Anonymous Anonymous said...


How else do you think these governmental agencies can justify their bloated budgets if not with shows of shock and awe, full of sound and fury (and, oh, incidentally, signifying nothing)? It reminds me of the mendacity I used to see in academia, where profs with grants would buy software and consulting services that weren't really needed for their projects just to ensure they didn't get a funding cut when the grant was up for renewal. The same happens in government agencies. I sell software, and I always find that sales surge right before the end of the fiscal year as managers scramble to use up last year's funds to guarantee that they'll receive at least as much next year.

The War on Drugs is akin to the War on Terror. Our government is trying to solve both "problems" with programs, instead of addressing the root causes, like why do so many people want to smoke pot, or why are there people who would die for their cause in the process of killing innocent people? When these programs fail, governments think the solution is throw more money at the programs! This is the insanity that needs to be arrested.

1:07 PM  
Anonymous Anonymous said...

I think that there is also a more nefarious plot happening here as well. The previous commentator is right in suggesting that the "shock and awe" tactics make for great publicity in the war on drugs...but the truth is that drug dealing is a protected racket from the highest ranks, and some of these so called busts kill two birds with one stone. One is to remind the public that something is being done about drugs so we don't stop funding the police/DEA, and the other is to warn any new person (a.k.a.---the new small time dealer) not to even try moving into a protected market. The small time dealers and the gang bangers in the cities are the ones getting killed and serving time. The mafia and government agencies (who feign ignorance when looking into the higher levels of trafficking) are the ones making the major profits and aren't suffering the risks. In May 20th, of 2001 the NY Times reported "American narcotics experts have concluded that the Taliban's ban on opium-poppy cultivation appears to have wiped out the world's largest crop in less than a year." It is interesting how things have changed since we have invaded Afghanistan. It was recently reported in the NY Times on September 2nd "Afghanistan’s opium harvest this year has reached the highest levels ever recorded, showing an increase of almost 50 percent from last year." Heroin is showing up in Bagdad, were it never was before. The war on drugs is a major joke, and people at the highest levels are making money on this. The small time dealers, and even the overzealous raids, aren't the real story here. And it may be interesting to ask why so many people are using drugs in this day and age, but the tougher question is how come drugs are so easy to get...and who is the Walmart sized entity importing and distributing these narcotics? Follow that money trail...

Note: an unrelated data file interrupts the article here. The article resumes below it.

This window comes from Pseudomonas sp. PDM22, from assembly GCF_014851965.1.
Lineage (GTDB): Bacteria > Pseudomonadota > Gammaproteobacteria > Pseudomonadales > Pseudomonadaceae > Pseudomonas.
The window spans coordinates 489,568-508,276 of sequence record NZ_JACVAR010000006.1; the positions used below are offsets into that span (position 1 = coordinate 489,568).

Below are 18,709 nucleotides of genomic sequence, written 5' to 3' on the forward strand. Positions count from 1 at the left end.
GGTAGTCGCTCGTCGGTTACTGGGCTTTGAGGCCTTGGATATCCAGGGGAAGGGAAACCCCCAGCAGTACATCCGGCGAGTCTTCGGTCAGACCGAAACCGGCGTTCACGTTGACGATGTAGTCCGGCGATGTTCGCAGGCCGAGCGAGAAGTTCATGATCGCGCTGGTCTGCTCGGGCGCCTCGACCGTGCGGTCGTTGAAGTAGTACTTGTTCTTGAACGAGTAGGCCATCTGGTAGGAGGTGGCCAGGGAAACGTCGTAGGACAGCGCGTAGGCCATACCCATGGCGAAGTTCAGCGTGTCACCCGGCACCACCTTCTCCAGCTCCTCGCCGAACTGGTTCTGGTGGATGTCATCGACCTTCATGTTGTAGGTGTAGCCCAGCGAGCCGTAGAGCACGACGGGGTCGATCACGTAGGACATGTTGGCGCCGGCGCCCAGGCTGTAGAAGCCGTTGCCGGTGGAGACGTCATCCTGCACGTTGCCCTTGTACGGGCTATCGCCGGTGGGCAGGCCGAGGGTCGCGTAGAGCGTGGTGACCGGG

4:00 AM